Note: Includes only English books and excludes book sets
|Skating Through by Jennifer Cosgrove||70,430|
|Her Elysium by Emmy Engberts||81,440|
|No Sad Songs for Me by Daniel Fleischhacker||67,740|
|Ice Kingdom by Tiana Warner||85,790|
|Goldie the Special Kitten by Linda J Oliver||2,450 (selling for $7.99)|
|Quantum Civil War by Stephen Arseneault||90,210|
|The Burning Claw by Quinn Loftis||125,540|
|Cinderella Boy by Kristina Meister||89,180|
|Luna of Mine by Quinn Loftis||86,320|
|Love is Blind by Shayna Bueckert||74,170|
Above chart includes actual reported word counts.
Average: 77,327 Average excluding 2,450 book: 85,790
Most impressive is Goldie the Special Kitten, which hits the list at a microscopic 2,450 words but sells for $7.99 a copy! The description is riddled with grammatical and typographical errors, but the cover has a kitten in a toilet, so there’s that.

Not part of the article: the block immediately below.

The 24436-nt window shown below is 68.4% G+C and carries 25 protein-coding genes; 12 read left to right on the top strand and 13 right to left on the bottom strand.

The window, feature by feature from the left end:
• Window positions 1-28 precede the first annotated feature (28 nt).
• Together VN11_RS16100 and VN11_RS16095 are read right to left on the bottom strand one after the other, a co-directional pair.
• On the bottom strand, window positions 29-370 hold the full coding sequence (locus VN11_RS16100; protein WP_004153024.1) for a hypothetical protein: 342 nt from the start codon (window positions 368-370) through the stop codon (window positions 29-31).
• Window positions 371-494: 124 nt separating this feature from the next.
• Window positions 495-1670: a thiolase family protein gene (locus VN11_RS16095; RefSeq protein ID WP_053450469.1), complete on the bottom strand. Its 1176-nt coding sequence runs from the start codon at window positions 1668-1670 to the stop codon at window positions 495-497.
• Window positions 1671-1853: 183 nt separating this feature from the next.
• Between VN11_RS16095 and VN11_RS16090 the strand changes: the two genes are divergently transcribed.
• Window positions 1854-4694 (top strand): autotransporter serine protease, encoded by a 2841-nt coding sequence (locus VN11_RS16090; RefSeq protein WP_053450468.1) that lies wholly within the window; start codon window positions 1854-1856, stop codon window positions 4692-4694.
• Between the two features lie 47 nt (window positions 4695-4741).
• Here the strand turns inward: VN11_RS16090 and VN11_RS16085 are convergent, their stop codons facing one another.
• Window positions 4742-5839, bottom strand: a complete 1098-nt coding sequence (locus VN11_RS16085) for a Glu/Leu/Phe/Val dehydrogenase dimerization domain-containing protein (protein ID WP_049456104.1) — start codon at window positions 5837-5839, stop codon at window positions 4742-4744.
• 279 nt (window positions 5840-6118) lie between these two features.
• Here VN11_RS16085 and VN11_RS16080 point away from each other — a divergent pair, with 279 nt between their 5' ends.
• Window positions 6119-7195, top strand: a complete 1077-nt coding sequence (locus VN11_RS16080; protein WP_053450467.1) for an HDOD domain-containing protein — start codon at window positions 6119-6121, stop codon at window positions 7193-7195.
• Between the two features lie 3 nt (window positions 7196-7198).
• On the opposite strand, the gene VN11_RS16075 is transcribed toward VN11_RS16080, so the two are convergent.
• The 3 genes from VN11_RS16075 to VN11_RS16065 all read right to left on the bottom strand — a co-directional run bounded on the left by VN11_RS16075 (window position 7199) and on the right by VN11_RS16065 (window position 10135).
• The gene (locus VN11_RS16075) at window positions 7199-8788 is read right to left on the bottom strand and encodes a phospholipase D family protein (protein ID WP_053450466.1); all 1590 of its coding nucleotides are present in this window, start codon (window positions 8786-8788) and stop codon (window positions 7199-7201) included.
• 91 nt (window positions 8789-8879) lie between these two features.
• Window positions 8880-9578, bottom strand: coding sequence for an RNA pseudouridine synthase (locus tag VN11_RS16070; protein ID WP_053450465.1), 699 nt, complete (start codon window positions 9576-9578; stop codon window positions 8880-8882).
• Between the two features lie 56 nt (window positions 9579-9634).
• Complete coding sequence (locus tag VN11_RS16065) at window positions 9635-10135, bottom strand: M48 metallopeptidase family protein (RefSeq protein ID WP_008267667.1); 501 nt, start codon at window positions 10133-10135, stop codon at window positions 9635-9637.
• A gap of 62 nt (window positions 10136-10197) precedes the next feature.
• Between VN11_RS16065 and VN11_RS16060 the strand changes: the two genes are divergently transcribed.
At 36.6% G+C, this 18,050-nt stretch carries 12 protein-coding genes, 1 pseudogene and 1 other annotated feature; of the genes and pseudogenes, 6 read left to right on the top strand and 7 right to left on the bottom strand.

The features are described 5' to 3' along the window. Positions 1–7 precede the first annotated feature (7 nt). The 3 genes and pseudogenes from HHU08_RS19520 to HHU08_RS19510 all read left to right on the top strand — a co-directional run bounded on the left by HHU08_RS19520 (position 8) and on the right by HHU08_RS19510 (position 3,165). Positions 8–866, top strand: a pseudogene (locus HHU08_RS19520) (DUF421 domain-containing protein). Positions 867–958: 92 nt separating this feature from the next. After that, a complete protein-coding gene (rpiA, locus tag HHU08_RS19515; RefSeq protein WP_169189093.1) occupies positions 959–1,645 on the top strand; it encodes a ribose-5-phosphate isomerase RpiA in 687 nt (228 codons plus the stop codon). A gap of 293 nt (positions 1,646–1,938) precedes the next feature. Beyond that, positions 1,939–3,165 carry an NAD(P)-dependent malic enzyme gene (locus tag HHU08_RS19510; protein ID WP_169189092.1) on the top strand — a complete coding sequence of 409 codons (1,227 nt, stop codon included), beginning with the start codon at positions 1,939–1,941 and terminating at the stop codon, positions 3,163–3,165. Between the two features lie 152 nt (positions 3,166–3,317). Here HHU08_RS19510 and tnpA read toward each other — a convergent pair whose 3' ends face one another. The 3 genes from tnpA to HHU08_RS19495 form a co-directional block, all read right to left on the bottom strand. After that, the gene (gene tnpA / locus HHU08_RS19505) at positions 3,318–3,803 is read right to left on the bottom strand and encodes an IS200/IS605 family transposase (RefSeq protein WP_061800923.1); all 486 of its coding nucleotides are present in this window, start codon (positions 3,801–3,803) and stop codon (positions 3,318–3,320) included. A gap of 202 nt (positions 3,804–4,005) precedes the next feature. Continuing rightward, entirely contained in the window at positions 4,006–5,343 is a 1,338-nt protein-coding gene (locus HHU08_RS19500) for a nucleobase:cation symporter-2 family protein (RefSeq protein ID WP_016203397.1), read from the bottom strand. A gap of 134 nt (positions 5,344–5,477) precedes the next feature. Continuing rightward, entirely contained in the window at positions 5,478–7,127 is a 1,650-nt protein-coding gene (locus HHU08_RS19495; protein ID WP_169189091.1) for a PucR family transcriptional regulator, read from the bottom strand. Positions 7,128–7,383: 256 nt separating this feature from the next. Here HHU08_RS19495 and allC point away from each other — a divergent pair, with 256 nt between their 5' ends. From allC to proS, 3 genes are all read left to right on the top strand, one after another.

These numbers show a slight decrease from the 2016 B&N numbers, compared to the larger decrease shown in Smashwords word counts.
Bottom Line (yes, I know it’s not really at the bottom)
For 2018, YA bestsellers seem to be steadily set at 85-95,000 words, with 92,000 being a seemingly magic number.
And speaking of past years, how does 2018 measure up?
Smashwords Bestsellers Average Word Counts
2018: 85,790 (excluding Special Kitten)
B&N and NY Times Bestsellers Average Word Counts
NYT 2018: 94,200
B&N 2016: 95,225
B&N 2014: 88,875
With this week’s topic, I needed to do my research. And here are the results in easily digestible chunks…My Top 10 Best Blog Tactics from other blogs.
10. Help a Sister Out – (advice by iFabbo) If you see something on another blog that is useful, re-blog or re-tweet it. Your followers will appreciate that you are helping them find others of interest.
9. Make a Date – (advice by Log My Calls) Continue reading “YA Author Series: Top 10 Blog Tactics”